I am often asked to share key career lessons or to give advice. Like any good businesswoman, I conduct “market research” to prepare. One particular speaking event was scheduled to take place just after I had rendezvoused with my sisters Carmen, a professor and department chair at Houston’s M.D. Anderson Cancer Center; Teresita, vice president of nursing at Terrebonne General hospital in Louisiana; and Maria, a PhD in nutrition and public health and lieutenant colonel in the U.S. Army. What better pool for my data gathering! We shared our key life lessons and the advice that had helped us navigate our own career paths and achieve success.
First and perhaps most important, I don’t think our story is unique. There are many other women who have overcome greater challenges, both personally and professionally. We grew up in a small town in south Louisiana in a family of six children, four girls and two boys. It wasn’t until I was in college that I realized we were financially poor but rich in many other ways. Although neither of our parents had the opportunity to pursue a college degree, they instilled in us the importance of learning at a very early age, the window to access the rest of the world.
Listening to others to understand different perspectives before making critical decisions is important. However, after considering different viewpoints, you can’t be afraid to make tough decisions. Being respected is much more important than being popular.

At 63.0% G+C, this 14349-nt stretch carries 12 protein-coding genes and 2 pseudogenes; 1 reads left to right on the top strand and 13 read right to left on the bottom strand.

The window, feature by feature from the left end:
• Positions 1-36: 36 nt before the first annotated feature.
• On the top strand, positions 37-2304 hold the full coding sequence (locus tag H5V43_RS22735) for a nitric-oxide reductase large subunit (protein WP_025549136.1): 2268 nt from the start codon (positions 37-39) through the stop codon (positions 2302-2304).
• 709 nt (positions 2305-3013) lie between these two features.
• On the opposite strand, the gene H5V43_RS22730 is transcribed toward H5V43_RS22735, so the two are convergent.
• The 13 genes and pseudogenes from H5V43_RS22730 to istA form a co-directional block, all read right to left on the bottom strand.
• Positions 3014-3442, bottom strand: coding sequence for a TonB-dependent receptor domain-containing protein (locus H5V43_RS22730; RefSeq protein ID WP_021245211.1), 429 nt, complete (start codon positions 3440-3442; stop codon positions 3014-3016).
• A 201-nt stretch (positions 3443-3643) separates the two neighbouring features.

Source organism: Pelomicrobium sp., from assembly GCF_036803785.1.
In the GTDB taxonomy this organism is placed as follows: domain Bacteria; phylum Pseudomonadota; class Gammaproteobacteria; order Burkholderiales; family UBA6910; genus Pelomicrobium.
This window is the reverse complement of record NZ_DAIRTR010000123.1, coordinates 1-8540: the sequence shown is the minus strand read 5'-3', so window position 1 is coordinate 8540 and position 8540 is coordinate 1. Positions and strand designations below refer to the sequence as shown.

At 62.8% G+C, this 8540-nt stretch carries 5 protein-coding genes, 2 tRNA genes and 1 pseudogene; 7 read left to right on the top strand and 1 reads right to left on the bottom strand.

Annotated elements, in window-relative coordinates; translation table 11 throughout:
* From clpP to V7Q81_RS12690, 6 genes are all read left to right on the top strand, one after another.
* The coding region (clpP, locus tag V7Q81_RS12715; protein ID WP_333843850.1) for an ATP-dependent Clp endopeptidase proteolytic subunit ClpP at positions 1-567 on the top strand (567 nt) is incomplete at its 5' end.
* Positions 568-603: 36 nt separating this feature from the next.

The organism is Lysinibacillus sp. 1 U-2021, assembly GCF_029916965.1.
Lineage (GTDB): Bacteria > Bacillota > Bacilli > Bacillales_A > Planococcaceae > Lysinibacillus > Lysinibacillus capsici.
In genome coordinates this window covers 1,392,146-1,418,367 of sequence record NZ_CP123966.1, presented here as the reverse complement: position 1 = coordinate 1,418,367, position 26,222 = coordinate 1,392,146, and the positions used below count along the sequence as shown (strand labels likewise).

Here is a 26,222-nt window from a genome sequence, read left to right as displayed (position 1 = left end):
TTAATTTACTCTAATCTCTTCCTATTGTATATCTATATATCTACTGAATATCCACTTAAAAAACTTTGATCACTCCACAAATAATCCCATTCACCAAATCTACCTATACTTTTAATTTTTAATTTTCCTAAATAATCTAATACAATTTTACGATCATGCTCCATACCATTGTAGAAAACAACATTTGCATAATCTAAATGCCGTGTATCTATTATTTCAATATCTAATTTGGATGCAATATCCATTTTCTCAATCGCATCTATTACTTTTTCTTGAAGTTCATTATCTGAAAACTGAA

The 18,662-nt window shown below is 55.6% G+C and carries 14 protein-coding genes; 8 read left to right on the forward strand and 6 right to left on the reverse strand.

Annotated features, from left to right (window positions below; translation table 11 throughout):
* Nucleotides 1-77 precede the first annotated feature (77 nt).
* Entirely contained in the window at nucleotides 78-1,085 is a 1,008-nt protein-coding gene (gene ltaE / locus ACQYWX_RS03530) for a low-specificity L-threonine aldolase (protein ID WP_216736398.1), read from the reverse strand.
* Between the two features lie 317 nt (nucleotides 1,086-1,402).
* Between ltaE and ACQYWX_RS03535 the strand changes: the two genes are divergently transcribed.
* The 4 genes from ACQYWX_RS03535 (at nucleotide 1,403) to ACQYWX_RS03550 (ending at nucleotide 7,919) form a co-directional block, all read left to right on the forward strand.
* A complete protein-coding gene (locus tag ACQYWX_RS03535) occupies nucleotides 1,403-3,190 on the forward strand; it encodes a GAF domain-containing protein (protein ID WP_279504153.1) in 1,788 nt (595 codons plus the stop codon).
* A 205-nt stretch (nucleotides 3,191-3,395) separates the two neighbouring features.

It’s also key to give back by being a mentor for others. In addition to my supportive husband and family, I have crossed paths with several key leaders who supported me in taking risks. There were times when they had more confidence in me than I had in myself. I think back to their advice and support and how essential that was for me.
In summary, my advice is work hard, never stop learning, be open to the input and ideas of others, and be a role model and mentor to those around you. Finally, never forget where you came from. It has a direct influence on who you become, sometimes in spite of it and sometimes because of it. My favorite bookmark says, “It’s never too late to become who you might have been.” I truly believe that.